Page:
Over the past two weeks, the average U.S. price of gasoline has dropped 19 cents and Louisiana is officially home to the cheapest gas in the nation.

According to the Associated Press, the recent decline in fuel prices is directly connected to the costs of crude oil falling according to industry analysts.

The same analysts say that prices will continue to plunge as long as crude oil doesn't "shoot up"—projecting that we could see averages fall another 10-20 cents along with the expected oil price cuts.

Assuming oil prices do not shoot up from here, motorists may see prices drop another 10-20 cents as the oil price cuts continue making their way to street level

While prices have dropped, we're still seeing figures that are $1.66 higher than what we saw at the pump just one year ago—but if there is any good news, it's that the cheapest gas in America can be found in Baton Rouge.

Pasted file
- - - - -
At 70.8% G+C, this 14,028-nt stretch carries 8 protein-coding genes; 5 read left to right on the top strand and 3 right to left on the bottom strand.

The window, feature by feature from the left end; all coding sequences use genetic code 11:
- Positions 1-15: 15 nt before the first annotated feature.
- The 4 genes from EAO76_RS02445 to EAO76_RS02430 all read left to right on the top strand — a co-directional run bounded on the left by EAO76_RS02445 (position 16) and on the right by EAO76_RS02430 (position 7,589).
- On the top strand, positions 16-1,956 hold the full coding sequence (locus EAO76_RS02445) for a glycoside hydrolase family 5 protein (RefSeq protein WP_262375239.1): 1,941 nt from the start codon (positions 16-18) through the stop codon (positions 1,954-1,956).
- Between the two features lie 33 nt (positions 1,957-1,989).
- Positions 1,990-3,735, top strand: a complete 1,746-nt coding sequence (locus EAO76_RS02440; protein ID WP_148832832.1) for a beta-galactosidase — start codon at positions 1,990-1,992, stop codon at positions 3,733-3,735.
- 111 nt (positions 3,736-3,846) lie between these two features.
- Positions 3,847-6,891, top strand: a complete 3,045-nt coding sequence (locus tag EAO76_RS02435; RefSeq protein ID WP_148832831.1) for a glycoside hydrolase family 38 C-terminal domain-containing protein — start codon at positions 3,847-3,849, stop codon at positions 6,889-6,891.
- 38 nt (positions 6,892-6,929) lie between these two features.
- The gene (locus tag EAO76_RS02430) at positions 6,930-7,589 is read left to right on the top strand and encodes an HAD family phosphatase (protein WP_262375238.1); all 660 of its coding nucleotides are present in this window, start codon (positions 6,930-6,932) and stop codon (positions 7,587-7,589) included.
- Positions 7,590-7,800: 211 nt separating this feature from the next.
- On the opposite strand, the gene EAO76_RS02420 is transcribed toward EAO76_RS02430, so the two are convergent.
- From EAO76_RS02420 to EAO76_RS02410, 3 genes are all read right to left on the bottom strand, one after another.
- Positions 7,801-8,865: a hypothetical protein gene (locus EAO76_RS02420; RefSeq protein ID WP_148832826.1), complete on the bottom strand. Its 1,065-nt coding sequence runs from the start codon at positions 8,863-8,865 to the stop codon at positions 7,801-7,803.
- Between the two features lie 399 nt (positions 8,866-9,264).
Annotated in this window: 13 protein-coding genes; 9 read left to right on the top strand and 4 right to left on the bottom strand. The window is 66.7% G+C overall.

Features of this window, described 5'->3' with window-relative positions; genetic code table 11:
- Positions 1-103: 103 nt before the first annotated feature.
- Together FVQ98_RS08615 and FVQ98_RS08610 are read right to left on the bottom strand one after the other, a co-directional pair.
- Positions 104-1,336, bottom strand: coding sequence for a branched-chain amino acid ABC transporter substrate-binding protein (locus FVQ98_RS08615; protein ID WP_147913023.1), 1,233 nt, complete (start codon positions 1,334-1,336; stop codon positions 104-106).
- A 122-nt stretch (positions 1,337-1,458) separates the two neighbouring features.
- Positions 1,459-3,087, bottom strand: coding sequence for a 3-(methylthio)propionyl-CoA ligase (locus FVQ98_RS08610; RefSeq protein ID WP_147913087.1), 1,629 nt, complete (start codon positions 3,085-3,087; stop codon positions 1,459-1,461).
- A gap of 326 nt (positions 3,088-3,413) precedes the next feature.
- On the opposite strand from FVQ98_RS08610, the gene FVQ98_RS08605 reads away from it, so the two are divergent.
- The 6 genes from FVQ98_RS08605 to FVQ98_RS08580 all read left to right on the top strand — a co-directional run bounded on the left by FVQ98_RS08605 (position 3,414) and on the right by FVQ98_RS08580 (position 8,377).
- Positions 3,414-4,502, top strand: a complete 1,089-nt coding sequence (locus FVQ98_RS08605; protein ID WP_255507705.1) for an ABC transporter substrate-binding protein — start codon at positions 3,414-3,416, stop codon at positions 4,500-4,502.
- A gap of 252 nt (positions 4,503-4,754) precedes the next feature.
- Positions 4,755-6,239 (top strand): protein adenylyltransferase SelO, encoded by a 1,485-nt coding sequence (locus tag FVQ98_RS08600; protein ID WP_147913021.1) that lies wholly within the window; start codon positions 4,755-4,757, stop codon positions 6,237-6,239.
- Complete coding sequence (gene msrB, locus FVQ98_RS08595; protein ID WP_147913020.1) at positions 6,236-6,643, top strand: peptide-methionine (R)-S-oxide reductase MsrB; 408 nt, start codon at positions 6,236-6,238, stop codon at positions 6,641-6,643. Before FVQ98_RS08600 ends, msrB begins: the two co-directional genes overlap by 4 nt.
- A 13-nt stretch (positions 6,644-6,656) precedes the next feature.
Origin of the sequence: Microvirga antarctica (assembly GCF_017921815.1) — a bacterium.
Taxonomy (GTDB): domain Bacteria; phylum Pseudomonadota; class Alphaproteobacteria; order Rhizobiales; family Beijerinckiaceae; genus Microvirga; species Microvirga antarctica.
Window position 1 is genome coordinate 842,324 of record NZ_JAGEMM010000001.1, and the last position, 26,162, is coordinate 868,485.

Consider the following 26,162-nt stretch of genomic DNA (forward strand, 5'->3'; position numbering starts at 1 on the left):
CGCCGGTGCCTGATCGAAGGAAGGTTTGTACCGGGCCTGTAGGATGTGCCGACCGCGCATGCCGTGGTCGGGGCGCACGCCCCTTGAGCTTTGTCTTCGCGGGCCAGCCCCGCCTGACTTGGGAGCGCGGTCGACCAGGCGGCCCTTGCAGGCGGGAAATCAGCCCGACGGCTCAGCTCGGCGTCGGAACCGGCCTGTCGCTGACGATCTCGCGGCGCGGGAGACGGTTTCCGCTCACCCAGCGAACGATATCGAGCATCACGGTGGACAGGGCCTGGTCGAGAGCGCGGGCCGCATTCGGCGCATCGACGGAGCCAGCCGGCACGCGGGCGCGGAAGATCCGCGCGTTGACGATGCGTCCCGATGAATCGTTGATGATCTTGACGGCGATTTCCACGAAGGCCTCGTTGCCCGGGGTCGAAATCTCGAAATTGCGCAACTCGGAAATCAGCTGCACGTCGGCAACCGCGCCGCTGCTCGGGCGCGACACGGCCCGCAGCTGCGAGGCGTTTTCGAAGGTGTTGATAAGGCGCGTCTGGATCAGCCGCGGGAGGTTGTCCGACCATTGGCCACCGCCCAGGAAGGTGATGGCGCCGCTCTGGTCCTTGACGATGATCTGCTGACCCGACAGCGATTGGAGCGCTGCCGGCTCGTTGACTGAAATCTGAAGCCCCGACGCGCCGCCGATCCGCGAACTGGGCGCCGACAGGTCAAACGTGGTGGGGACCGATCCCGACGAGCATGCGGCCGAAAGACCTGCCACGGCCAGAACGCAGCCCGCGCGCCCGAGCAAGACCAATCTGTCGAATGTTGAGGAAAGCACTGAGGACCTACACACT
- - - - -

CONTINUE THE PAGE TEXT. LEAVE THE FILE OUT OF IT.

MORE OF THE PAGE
The Associated Press reports that Louisiana's capital city is currently home to the lowest average gas prices in the entire country at $4.19 per gallon.

Compare that to the highest average gas prices in San Francisco at $6.14 a gallon and it's enough to make me take a trip across the basin to fill up.

Especially on a Monday.

LOOK: See how much gasoline cost the year you started driving

To find out more about how has the price of gas changed throughout the years, Stacker ran the numbers on the cost of a gallon of gasoline for each of the last 84 years. Using data from the Bureau of Labor Statistics (released in April 2020), we analyzed the average price for a gallon of unleaded regular gasoline from 1976 to 2020 along with the Consumer Price Index (CPI) for unleaded regular gasoline from 1937 to 1976, including the absolute and inflation-adjusted prices for each year.

Read on to explore the cost of gas over time and rediscover just how much a gallon was when you first started driving.